Pole Dancing: Did you know…

It has become the latest sensation in the fitness industry of late

POLE dancing has no doubt become one of the latest sensation in the fitness industry in recent years. If you’ve ever watched any form of pole dancing whether live or in a music video, it definitely looks graceful and effortless. But there are some things that happen behind-the-scenes which not everyone knows about! If you’re a first timer to pole or you’re just curious, read on! Here’s a summary of what no one really told me and I had to experience for myself!

Pole Dancing: Did you know...
Picture courtesy of Stardust

As fun and as effortless it may look, it is indeed a very intense form of fitness. Just like carrying weights at the gym, your hands will blister in the first few classes and thereon, they form calluses over time, which is the norm. Say bye-bye to soft, smooth hands! However, over time I’ve learned to appreciate my calluses as it’s just the body’s way of protecting itself against all the friction from the grip, and I feel less pain gripping the pole with the calluses. Bruising is also very common when you first start out, as you learn to use different parts of your arms and legs to grip the pole. As a student, I also bruised on my tailbone, due to the floorwork which forms a part of pole dancing. But fret not, they usually go away after some time and I recommend applying bruise balm and a heating pad to get the clot to disperse faster. Pole burns as well are very common, I tend to get this on my foot, when I use it to climb the pole.

Over time, pole dancing can help you become leaner due to the amount of weight you lift, and it tends to build your upper body a lot. Most dancers and my students are in between sizes as such, and don’t really fit into standard sizes. I am generally a UK size 6, but due to pole dancing I have to size up to accommodate for more muscular and broader shoulders, while having to alter the bottom half of my clothes smaller! Be prepared to change your wardrobe when you get addicted to pole dancing!

Staying on the pole is not merely about strength and stamina, it also depends on how warm your body is, so if the room and pole is cold, you need a warmer body to have more grip on the pole. Thus, I stress the importance of a good warm up – to be able to ‘stick’ to the pole, besides the benefit of avoiding injuries. When you come for class, always come prepared with some grip aids like shaving gel and hand grips which will dry the sweat on your hands. For safety purposes, I don’t recommend that my students schedule an oil massage just before class! Your skin needs to be clean and dry to be safe on the pole.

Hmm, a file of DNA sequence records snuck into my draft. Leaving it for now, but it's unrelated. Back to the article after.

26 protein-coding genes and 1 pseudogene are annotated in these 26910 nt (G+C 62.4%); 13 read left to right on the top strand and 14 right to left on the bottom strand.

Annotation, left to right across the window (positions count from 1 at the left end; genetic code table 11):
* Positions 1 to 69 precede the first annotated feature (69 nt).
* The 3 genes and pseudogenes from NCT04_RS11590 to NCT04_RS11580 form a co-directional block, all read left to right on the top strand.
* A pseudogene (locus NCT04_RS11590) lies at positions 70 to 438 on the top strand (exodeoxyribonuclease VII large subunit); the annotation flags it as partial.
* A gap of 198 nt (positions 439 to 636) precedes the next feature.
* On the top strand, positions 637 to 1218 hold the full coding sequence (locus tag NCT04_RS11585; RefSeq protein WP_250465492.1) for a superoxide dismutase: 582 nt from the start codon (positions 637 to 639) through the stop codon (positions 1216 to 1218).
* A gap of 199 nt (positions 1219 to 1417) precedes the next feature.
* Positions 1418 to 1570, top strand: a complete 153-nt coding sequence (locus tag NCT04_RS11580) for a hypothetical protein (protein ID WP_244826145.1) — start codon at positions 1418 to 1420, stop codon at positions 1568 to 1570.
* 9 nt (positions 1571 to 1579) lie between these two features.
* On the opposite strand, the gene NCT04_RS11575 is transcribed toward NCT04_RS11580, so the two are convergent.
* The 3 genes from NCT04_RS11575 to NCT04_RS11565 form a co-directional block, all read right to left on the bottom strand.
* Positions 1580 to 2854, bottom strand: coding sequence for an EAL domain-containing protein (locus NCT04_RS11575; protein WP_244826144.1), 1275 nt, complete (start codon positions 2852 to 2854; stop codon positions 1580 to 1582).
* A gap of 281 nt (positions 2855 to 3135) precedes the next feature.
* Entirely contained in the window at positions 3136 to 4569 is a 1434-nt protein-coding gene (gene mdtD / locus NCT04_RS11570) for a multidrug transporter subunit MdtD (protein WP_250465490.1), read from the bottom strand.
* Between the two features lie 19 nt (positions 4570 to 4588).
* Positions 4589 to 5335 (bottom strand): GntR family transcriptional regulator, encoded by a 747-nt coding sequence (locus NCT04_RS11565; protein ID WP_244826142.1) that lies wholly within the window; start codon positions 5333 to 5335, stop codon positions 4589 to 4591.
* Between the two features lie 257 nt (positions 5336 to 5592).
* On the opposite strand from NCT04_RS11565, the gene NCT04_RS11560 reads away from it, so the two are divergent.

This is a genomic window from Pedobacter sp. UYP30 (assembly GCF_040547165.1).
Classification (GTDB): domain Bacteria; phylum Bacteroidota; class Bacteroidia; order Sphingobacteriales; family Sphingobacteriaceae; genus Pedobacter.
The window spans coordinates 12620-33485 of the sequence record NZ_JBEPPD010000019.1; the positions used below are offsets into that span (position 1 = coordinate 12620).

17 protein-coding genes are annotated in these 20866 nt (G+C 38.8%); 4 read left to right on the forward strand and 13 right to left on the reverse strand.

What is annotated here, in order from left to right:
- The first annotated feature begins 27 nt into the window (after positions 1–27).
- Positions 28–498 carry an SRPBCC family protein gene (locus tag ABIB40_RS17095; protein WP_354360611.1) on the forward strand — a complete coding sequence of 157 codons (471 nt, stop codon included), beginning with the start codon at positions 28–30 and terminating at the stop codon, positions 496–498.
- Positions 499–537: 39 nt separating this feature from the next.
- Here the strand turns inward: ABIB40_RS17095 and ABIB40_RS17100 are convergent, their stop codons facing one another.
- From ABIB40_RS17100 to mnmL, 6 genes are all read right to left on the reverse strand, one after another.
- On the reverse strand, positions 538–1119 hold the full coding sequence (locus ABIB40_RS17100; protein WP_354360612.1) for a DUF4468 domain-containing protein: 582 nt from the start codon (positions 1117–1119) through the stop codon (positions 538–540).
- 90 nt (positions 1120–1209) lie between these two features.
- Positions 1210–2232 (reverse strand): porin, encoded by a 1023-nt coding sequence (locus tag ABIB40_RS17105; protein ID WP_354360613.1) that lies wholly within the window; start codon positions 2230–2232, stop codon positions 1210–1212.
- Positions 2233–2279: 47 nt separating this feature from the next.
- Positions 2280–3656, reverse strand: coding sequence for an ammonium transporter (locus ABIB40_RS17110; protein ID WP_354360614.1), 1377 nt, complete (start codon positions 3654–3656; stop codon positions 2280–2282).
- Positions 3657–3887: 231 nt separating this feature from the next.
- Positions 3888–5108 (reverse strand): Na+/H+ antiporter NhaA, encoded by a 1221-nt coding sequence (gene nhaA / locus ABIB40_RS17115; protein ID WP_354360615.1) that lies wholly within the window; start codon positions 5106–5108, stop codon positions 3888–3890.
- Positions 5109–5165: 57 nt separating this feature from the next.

Picture courtesy of Stardust

The platform shoes or also known as ‘stripper heels’ (because you see strippers wearing them in the club)…these are actually functional! In pole dancing, we tend to drag our feet a lot instead of stepping, it’s just the element of the dance, and so, the platform helps to protect our toes from friction and hence, floor burns. Contrary to how they look, it is actually very comfortable as they are made especially for pole dancing, and as the soles are elevated with the platform, the arch is not as steep as regular high heels.

When you first start pole dancing, yes the ache is real, and you may feel like you can’t lift your arms even to drive to work the next day. I always advise my first time students to not worry, as it’s just your body’s way of acclimatising to the load, and to take a hot shower after class to ease the muscles. Also, when you first learn your aerial invert at the intermediate level, it’s normal to feel the back muscle “cramp” sensation for days after – for this and other muscle aches, I have always had Perskindol and Ketotop plasters for relief. These aren’t ‘real injuries’ to me but just mainly muscle soreness as it has never been made to go upside down with all the body weight!

Although some people relate pole dancing to being overtly sexy, which I won’t deny that it may have elements of, there is also a reason behind why dancers typically at least wear a crop top and shorts, baring the tummy area, as well as, a lot of legs and back. Basically, the higher up you go, it is safer to have less fabric get in the way of your grips, because we need to use a lot of bare skin to grip & wrap our body around the pole. Clothing will only make it very slippery and as such, rather dangerous. I personally prefer to wear booty shorts or a bikini because at my level, I need to also use a lot of my underarms, as well as buttocks! But for beginners, a singlet and shorts are fine as well for basic moves!

I hope you find this an interesting read, and this is especially meant to be beneficial for someone interested to try pole dancing for the first time! Don’t let this deter you, pole dancing is indeed a whole world of difference from any other fitness and so, very addictive! Ask any of my students – they will tell you how upset they are when they have to miss their class and practice sessions!

By : Stardust – THE VIBES

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